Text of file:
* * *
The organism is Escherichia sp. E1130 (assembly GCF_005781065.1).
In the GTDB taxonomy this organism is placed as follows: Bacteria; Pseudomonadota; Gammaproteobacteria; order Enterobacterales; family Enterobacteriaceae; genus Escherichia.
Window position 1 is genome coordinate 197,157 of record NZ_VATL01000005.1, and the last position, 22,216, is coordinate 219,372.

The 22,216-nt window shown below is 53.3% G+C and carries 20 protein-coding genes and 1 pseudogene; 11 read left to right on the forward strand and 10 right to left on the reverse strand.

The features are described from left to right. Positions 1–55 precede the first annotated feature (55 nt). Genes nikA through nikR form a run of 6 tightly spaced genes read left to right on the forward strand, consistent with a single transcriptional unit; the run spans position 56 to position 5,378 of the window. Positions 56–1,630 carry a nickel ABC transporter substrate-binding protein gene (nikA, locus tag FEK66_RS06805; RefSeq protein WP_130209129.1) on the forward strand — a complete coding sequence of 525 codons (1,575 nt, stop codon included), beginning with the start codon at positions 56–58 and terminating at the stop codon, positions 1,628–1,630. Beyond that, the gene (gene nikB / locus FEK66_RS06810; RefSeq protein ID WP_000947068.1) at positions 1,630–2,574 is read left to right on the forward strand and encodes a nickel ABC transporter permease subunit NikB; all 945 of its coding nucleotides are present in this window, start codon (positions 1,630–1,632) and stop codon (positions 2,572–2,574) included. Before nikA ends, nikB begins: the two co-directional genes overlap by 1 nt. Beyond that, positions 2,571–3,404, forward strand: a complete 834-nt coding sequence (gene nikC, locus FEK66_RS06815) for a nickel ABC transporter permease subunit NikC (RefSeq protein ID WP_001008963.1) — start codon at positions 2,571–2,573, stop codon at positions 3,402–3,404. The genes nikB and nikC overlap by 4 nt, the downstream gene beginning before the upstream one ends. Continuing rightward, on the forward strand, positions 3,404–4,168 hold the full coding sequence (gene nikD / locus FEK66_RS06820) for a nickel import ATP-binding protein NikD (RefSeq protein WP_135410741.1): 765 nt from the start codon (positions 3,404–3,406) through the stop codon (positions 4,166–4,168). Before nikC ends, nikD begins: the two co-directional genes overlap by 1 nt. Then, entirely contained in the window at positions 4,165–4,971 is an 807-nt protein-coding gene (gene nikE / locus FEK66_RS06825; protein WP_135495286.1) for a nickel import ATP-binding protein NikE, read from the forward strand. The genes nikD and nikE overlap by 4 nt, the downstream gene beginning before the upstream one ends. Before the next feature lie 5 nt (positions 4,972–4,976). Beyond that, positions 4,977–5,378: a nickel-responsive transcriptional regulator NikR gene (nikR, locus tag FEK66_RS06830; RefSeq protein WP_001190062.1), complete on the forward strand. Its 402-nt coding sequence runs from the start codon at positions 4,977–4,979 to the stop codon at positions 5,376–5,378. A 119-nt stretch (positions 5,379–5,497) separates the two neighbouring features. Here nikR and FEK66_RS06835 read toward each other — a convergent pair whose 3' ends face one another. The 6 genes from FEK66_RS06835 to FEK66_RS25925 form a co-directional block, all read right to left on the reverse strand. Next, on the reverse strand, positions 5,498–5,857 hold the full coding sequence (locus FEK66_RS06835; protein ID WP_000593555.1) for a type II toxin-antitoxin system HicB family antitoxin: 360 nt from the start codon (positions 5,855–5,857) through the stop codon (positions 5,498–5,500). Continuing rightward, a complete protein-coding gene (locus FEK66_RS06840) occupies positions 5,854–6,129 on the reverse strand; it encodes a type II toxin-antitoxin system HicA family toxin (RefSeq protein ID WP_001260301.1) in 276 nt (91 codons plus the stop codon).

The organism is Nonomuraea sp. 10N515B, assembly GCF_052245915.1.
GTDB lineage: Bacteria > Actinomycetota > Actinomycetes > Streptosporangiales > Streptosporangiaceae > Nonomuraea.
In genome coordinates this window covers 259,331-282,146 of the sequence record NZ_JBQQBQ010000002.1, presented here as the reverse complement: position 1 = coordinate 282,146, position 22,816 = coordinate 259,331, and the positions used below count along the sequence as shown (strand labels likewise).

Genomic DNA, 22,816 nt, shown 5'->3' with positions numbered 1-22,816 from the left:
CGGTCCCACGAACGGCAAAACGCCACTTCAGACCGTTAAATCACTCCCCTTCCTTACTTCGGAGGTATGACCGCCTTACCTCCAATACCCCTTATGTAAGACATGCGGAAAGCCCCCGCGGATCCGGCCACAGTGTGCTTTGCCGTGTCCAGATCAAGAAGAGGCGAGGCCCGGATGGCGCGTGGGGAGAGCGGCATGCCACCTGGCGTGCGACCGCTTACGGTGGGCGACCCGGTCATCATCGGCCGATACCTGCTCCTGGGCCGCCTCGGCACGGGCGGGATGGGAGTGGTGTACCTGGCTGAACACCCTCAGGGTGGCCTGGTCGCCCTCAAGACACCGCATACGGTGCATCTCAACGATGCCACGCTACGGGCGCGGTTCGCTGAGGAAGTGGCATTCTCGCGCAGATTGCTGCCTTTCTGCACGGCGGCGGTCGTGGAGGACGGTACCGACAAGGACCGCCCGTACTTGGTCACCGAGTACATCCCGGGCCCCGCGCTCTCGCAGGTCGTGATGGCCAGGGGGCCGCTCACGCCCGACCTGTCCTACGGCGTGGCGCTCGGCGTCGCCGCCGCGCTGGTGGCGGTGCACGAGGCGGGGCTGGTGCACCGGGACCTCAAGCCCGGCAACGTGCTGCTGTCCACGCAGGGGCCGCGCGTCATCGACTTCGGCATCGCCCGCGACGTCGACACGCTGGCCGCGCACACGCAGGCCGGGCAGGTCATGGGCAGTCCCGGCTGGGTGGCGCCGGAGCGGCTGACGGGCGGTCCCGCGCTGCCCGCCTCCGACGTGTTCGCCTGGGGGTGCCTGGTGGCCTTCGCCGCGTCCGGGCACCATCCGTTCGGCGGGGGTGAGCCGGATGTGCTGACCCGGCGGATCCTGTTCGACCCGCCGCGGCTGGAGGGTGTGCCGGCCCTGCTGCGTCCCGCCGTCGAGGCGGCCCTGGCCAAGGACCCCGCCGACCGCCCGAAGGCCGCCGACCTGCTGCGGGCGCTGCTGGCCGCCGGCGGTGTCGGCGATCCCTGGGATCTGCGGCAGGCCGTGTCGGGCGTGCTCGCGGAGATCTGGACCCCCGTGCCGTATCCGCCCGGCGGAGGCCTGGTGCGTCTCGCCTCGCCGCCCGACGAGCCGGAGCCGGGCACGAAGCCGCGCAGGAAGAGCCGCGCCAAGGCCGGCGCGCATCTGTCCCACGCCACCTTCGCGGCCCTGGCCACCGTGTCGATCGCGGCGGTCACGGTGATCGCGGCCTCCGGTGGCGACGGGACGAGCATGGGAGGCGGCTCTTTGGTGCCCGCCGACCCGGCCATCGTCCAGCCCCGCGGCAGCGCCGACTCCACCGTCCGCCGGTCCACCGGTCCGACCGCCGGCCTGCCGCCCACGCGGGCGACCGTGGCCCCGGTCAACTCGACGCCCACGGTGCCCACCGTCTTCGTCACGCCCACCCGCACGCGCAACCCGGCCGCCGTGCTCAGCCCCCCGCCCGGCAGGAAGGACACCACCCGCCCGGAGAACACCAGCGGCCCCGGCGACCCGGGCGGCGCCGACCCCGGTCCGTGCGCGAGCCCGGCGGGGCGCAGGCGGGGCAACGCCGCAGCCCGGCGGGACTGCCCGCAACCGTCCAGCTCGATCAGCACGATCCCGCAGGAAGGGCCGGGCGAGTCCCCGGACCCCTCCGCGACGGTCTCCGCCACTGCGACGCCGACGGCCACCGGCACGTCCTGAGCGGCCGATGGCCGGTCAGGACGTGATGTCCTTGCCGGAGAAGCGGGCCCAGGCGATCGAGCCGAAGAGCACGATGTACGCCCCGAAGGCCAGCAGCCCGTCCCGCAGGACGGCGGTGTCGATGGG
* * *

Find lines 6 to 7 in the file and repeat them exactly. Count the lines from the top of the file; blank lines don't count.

The organism is Nonomuraea sp. 10N515B, assembly GCF_052245915.1.
GTDB lineage: Bacteria > Actinomycetota > Actinomycetes > Streptosporangiales > Streptosporangiaceae > Nonomuraea.